Falling In Love With Fall by GINGER BOLTON

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Special Feature — Falling in Love with Fall

WHAT I LOVE MOST ABOUT FALL by Ginger Bolton

I love fall. I love fog softening moonlight beyond spooky, bare trees. I love cool nights, warm blankets, cuddly sweaters, and wood fires creating fleeting images and long memories. I love walking in the woods and the scents of cool, fresh air. gurgling brooks, and mossy earth.

It’s a perfect time to round up friends and kids, head out to a pick-your-own apple orchard, buy too many apples, and then party with chili, apple fritters, mulled cider, apple cider donuts, and lots of laughter. If any of that cider that was made in an old-fashioned cider press is still around a few days later, that cider might have become more interesting. . . . 

Fall is when we find ourselves making comfort food—stews and sauces simmering on the stove. Pot roasts in the oven. Cookies, cakes. One of these days, I’m going to have a taffy-pull again, working with a partner, both of us with buttered hands, tugging at the warm ropes of candy, slowly adding air to make it chewy instead of hard.

Leaves are a big part of what makes fall special. There’s that onslaught of color—the reds, the oranges, the yellows mixed with evergreens against a pure blue sky. And there’s that fragrance after they fall to the ground, and the crisp crackling as we shuffle through them, kicking them up like we did years ago.

Back then, raking leaves took all day, heaping them up, jumping into them, and raking then into another mountain, only to leap into them and scatter them again. Leaf bits got into our hair, clothes, and shoes. That was part of the fun.

And then there was Halloween, possibly the quirkiest holiday of the year. Costumes, candy, and scary critters. What could have been better?

My mother loved making costumes. Every September, she asked us, “What do you want to be?”

When I was little, I answered with whatever I was looking at while she was asking the question. Luckily, she was up the challenge of turning me into a telephone or a baked potato.

Telephones, at least the ones in our house, really looked like the one my mother made for

EPSON MFP image

me.

Unfortunately, I have no photos of the baked potato.

It was too bulky to fit in the space between our second grade desks and the chairs welded to them. I had to sit in the reading circle. Made brave by my newfound anonymity, I proclaimed in the deep voice that any self-respecting potato might employ, “I’m a baked potato!”

Wearing our costumes, everyone in the school paraded around a couple of blocks to the cheers, applause, and probably laughter, of onlookers.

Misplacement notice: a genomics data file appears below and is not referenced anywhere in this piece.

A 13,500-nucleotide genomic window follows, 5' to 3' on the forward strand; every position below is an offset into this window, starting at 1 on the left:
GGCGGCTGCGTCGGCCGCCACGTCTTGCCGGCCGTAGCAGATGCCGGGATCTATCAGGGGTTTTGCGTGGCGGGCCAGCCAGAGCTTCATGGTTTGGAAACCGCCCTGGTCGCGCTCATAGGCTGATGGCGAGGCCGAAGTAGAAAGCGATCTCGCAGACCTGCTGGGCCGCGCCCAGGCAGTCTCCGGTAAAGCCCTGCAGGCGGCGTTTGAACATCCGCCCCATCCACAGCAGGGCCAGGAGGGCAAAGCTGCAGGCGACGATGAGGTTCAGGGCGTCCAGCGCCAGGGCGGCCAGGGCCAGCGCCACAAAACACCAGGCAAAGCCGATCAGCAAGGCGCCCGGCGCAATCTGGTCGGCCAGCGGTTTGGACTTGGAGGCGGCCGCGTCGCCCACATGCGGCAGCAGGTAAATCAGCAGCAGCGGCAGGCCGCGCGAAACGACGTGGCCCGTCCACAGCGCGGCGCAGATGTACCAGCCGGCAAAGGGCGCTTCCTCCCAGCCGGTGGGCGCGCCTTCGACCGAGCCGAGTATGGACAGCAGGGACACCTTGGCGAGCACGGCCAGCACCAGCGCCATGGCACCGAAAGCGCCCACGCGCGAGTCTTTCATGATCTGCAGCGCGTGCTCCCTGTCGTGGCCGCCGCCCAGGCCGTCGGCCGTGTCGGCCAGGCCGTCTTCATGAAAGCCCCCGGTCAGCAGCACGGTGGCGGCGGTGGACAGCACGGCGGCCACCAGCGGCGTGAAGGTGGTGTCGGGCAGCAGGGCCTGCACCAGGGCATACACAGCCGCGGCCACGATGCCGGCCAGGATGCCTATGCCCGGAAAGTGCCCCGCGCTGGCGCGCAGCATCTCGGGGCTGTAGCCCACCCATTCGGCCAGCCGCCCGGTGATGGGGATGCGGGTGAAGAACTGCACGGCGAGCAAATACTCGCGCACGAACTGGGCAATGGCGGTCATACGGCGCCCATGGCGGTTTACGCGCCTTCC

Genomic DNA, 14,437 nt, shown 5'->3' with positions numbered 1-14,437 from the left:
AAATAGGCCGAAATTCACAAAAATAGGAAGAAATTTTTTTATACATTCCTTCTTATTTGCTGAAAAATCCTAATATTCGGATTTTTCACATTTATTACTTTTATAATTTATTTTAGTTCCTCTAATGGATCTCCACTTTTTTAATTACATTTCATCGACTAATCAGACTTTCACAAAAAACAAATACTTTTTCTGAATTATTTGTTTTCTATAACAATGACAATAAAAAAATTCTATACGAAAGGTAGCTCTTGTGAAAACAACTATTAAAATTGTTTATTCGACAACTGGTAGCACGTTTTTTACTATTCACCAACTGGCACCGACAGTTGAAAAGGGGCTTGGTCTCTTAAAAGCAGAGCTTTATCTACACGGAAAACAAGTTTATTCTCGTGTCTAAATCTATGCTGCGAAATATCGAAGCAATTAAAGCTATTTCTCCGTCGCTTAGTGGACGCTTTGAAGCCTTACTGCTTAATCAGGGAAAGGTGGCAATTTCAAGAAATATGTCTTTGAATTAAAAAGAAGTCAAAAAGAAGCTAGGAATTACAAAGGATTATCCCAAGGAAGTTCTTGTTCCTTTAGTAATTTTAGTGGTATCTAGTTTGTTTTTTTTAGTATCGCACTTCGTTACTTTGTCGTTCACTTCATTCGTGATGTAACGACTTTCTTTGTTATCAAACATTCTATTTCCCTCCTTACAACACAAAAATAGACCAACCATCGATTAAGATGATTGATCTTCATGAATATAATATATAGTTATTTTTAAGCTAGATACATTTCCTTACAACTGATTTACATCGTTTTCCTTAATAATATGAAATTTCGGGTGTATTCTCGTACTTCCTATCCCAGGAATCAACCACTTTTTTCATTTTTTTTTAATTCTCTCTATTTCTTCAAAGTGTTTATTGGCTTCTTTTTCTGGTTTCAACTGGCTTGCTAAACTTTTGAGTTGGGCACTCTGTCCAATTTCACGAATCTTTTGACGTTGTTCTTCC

Because of the way I’d disguised my voice and also because I was wearing my brother’s old brown cords and shoes, but mainly because my head was concealed in a cereal box painted yellow to resemble a pat of butter with eyeholes, I won the prize for being the last one in class to be recognized. Then I was able to take off the costume and eat my cookie, a jack-o’-lantern with the yummiest orange icing ever.

That night, I had trouble seeing where I was going. My brother, disguised as a giant hat, couldn’t see much, either. But we bumbled safely around the neighborhood. And collected apples, popcorn balls, and best of all, candy.

I love fall.

Check out Ginger’s latest release: BOSTON SCREAM MURDER
Halloween in the small town of Fallingbrook, Wisconsin, is the perfect season for Deputy Donut owner Emily Westhill to unmask a killer.
 
October 31 is just around the corner and Emily Westhill’s Boston cream donuts, carved with a scream, have made an indelible impression on local eccentric Rich Royalson. So much so that he’s ordered three dozen, with no screaming faces and twice the fudge frosting, for his seventieth birthday—a special event in more ways than one. It’s to be held on fog-shrouded Lake Fleekom where, twenty years ago, his wife mysteriously drowned.

But the next day, when Emily arrives with her Boston cream donuts, she stumbles upon Rich’s corpse. The poor guy wanted a unique birthday bash—just not one to the side of his skull. With a guest list of possible perpetrators left at the scene, Emily soon discovers that the Royalson closet is rattling with skeletons. As the fog thickens, motives mount, and the tricks outnumber the treats, Emily fears that Rich may not be the last one in Fallingbrook to go out screaming.

ABOUT THE AUTHOR:
Ginger Bolton is very fond of donuts, coffee, and coffee  shops that encourage patrons to linger and chat. Ginger lives in a rural  area dotted with cozy villages. When she isn’t reading, writing, or  daydreaming while gazing out windows, she plays with sewing, knitting, and embroidery, and generally wreaks havoc.  As Janet Bolin, Ginger wrote the Threadville Mystery Series–murder and mayhem in a village of needlecraft shops.

Find out more about Ginger’s books by visiting her website.